Enter Patrick Stewart’s character and his cohorts, a group with an agenda, a journey of their own however unpleasant and fundamentally skewed it may be. It’s not just a personal journey to them, it’s the way they view their environment, feeling threatened and wanting to maintain power as long as they can by whatever means they deem necessary. That determination even defines the stabbing to which The Ain’t Rights, on their fateful visit to the bar, bear witness. The bar’s proprietors are afraid of stopping their operations, but when the brief 911 call the band has made reaches Stewart’s attention, the concept of stopping slowly becomes a harsh reality. His beautiful prospect of white supremacy, like the band’s memories of a wild audience, begins to fade. It’s by design that this response draws parallels to the reaction The Ain’t Rights display toward the dying of their tour; both parties have their own journeys, are afraid of reaching the ends, and will do whatever it takes to keep them going. They each want to go back to the way things were, but are in each other’s ways purely by circumstance, an inescapable truth only movable by brute force. Helplessness is the backbone of the film’s horror, as the band is simply trapped, and some unwilling affiliates of the owner find themselves somehow caught in the middle, navigating a backwoods labyrinth of shadows and paranoia. Combine this thematic desperation with the very literal desperation of everyone wanting to survive the night, and what we watch in Green Room shakes us to our cores, deeply and endlessly.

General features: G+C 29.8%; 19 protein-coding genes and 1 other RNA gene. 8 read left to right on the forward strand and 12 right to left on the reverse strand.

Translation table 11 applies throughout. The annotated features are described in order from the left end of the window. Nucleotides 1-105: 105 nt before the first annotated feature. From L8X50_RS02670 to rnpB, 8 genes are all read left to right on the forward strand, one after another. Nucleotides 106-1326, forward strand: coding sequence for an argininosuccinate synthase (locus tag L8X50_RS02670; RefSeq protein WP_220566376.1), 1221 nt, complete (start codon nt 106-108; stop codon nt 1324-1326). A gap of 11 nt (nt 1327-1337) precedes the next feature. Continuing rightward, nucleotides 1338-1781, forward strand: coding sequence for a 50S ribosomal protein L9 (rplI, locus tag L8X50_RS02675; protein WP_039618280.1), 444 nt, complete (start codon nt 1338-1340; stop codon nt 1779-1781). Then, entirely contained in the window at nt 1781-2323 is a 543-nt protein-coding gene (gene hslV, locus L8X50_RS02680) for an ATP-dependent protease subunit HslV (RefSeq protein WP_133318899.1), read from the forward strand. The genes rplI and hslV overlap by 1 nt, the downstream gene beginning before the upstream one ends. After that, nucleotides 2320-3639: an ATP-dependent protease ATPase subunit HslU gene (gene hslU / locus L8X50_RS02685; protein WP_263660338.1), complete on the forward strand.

In the thick of the violence, death feels as if it’s a necessity for the performer and an inevitability for the victim. These two groups were bound to collide and, particularly in the climax, Saulnier paints scenes with an iconic sense of gargantuan scale that compliments how mythic this clash is written to be. Around every corner of the bar, at the end of every hallway, behind every door, is a deliverer of finality. An end for a life, an end for hope, an end for a journey. In fact, those corners, doors, and hallways are just as scary by themselves, captured in their ominous glory through gorgeous cinematography pervaded by green. The green isn’t used as a clever joke, mind you, but as a method of both establishing mood and letting each successive scene function as steps on one path, into darkness and out of it, never losing one absolute: Humanity, honest in its staggering extremes from the beautiful to the disturbing. This is wholly clear in a perfect final scene that brings all journeys to a close, resolutions forth, and truths into view while realities are walked away from, walked toward, and confronted. As a profound moment of poetic empathy plays out before the credits roll sixty seconds later, your heart aches for your own journey’s end yet feels relieved that you’ll finally be able to let out that breath you took an hour prior.
Does the phrase “this is one for the books” refer to an actual book? If so, we need to put in a chapter immediately for Green Room, one of the best films of the year and an absolute necessity to watch.
Does the phrase "this is one for the books" refer to an actual book? If so, we need to put in a chapter immediately for Green Room, one of the best films of the year and an absolute necessity to watch.